Shelling stopped abruptly at midnight on Saturday in the eastern Ukrainian city of Donetsk after President Petro Poroshenko ordered government forces to halt firing in line with a ceasefire agreement aimed at ending the country's bloody conflict.
Poroshenko, wearing the uniform of the armed forces supreme commander, said in a televised address in the capital Kiev that there was still "alarm" over the situation around Debaltseve, a key transport hub, where government forces have been hard pressed by encircling Russian-backed separatists.
The ceasefire, negotiated in four-power talks on Thursday, foresees creation of a neutral "buffer zone" and withdrawal of heavy weapons responsible for many of the 5,000 deaths in a conflict that has caused the worst crisis in Russia-West relations since the Cold War a generation ago.
Kiev and NATO have long charged that Moscow has supplied pro-Russian separatists in eastern Ukraine with arms and men, and Washington and its allies have slapped Russia with a series of economic sanctions. Russian President Vladimir Putin denies Moscow is involved in fighting for territory Putin calls "New Russia," although Western officials cite overwhelming evidence to the contrary.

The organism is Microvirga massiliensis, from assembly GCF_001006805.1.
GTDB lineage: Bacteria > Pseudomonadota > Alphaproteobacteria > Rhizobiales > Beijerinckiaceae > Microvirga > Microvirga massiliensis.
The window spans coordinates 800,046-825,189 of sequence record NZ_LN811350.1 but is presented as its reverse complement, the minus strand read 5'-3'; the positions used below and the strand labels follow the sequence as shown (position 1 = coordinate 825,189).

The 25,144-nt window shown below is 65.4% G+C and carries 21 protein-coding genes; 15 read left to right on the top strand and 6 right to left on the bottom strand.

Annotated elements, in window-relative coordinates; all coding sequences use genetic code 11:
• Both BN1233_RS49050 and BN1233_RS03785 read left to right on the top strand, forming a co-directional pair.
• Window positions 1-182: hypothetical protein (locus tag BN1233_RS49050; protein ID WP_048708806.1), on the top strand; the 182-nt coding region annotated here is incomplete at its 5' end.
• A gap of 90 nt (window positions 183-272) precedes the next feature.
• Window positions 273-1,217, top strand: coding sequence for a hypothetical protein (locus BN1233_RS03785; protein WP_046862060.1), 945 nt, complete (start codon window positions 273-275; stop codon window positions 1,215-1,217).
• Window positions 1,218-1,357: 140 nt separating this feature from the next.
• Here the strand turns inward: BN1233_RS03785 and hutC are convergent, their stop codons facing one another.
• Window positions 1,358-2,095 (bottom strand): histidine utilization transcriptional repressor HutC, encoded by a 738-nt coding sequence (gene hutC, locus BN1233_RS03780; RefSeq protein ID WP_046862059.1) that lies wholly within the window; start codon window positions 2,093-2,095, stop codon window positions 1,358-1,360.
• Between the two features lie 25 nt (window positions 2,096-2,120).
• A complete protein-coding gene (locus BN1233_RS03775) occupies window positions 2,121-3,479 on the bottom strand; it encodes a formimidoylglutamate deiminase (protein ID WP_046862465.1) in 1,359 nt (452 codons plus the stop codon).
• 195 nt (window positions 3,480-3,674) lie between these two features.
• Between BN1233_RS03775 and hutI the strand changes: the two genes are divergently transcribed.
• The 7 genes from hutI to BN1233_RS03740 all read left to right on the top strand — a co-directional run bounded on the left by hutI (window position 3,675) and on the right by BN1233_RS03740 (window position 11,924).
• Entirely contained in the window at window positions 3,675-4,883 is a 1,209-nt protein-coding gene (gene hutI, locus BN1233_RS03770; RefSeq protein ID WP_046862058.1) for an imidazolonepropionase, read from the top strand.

Pososhenko warned on Saturday night that Ukraine, if it was slapped once, would not offer the other cheek. But, seated alongside armed forces chief of staff Viktor Muzhenko, he added: "I very much hope that the last chance to begin the long and difficult peaceful process for a political settlement will not be wasted."
"As a first step I now give the order to the armed forces of Ukraine ... to cease fire at 00:00 hours on February 15," he said.
Military spokesman Vladyslav Selezynov said the Ukrainian armed forces immediately fulfilled Poroshenko's order and the big guns fell silent in Donetsk and some other parts of the separatist-leaning east.
In the hours leading up to the ceasefire, heavy artillery and rocket fire roughly every five seconds had reverberated across Donetsk, the main regional city in the east which is under the control of the secessionists.
In Artemivsk, a town in government-controlled territory north of Debaltseve that has been hit twice in two days by rocket attacks, there was also silence at midnight.
U.S. Secretary of State John Kerry urged implementation of the ceasefire in a telephone call with his Russian counterpart Sergei Lavrov and expressed concern about efforts by Russia and the separatists to cut off Debaltseve, the U.S. State Department said.
U.S. President Barack Obama also expressed "deep concern" about the violence around Debaltseve in a telephone call with Poroshenko, the White House said.